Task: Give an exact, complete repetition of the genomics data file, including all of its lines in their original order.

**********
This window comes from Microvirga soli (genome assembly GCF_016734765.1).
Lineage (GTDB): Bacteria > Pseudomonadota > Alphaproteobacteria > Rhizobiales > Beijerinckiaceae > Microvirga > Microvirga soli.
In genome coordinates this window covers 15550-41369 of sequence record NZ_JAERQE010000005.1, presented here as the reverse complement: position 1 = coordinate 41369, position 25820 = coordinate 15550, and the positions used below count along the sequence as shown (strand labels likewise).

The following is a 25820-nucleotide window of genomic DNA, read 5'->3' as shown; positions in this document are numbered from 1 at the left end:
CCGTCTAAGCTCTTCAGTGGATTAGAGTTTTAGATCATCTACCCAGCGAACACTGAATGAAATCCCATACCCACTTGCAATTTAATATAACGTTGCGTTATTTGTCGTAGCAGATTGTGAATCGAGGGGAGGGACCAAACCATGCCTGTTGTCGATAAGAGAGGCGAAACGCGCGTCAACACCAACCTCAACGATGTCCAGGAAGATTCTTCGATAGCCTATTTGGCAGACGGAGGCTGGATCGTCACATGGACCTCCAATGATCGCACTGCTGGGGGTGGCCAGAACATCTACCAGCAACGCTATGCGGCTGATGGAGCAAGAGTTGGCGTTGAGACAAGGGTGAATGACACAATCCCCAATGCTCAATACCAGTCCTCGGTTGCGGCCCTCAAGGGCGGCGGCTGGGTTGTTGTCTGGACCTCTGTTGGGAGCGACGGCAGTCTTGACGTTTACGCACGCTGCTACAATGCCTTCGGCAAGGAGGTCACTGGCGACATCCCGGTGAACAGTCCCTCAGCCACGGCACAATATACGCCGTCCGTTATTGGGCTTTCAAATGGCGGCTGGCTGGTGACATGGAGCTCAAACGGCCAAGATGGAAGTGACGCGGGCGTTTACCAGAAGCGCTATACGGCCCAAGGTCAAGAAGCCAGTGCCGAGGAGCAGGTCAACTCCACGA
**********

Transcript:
This window comes from Microvirga soli (genome assembly GCF_016734765.1).
Lineage (GTDB): Bacteria > Pseudomonadota > Alphaproteobacteria > Rhizobiales > Beijerinckiaceae > Microvirga > Microvirga soli.
In genome coordinates this window covers 15550-41369 of sequence record NZ_JAERQE010000005.1, presented here as the reverse complement: position 1 = coordinate 41369, position 25820 = coordinate 15550, and the positions used below count along the sequence as shown (strand labels likewise).

The following is a 25820-nucleotide window of genomic DNA, read 5'->3' as shown; positions in this document are numbered from 1 at the left end:
CCGTCTAAGCTCTTCAGTGGATTAGAGTTTTAGATCATCTACCCAGCGAACACTGAATGAAATCCCATACCCACTTGCAATTTAATATAACGTTGCGTTATTTGTCGTAGCAGATTGTGAATCGAGGGGAGGGACCAAACCATGCCTGTTGTCGATAAGAGAGGCGAAACGCGCGTCAACACCAACCTCAACGATGTCCAGGAAGATTCTTCGATAGCCTATTTGGCAGACGGAGGCTGGATCGTCACATGGACCTCCAATGATCGCACTGCTGGGGGTGGCCAGAACATCTACCAGCAACGCTATGCGGCTGATGGAGCAAGAGTTGGCGTTGAGACAAGGGTGAATGACACAATCCCCAATGCTCAATACCAGTCCTCGGTTGCGGCCCTCAAGGGCGGCGGCTGGGTTGTTGTCTGGACCTCTGTTGGGAGCGACGGCAGTCTTGACGTTTACGCACGCTGCTACAATGCCTTCGGCAAGGAGGTCACTGGCGACATCCCGGTGAACAGTCCCTCAGCCACGGCACAATATACGCCGTCCGTTATTGGGCTTTCAAATGGCGGCTGGCTGGTGACATGGAGCTCAAACGGCCAAGATGGAAGTGACGCGGGCGTTTACCAGAAGCGCTATACGGCCCAAGGTCAAGAAGCCAGTGCCGAGGAGCAGGTCAACTCCACGA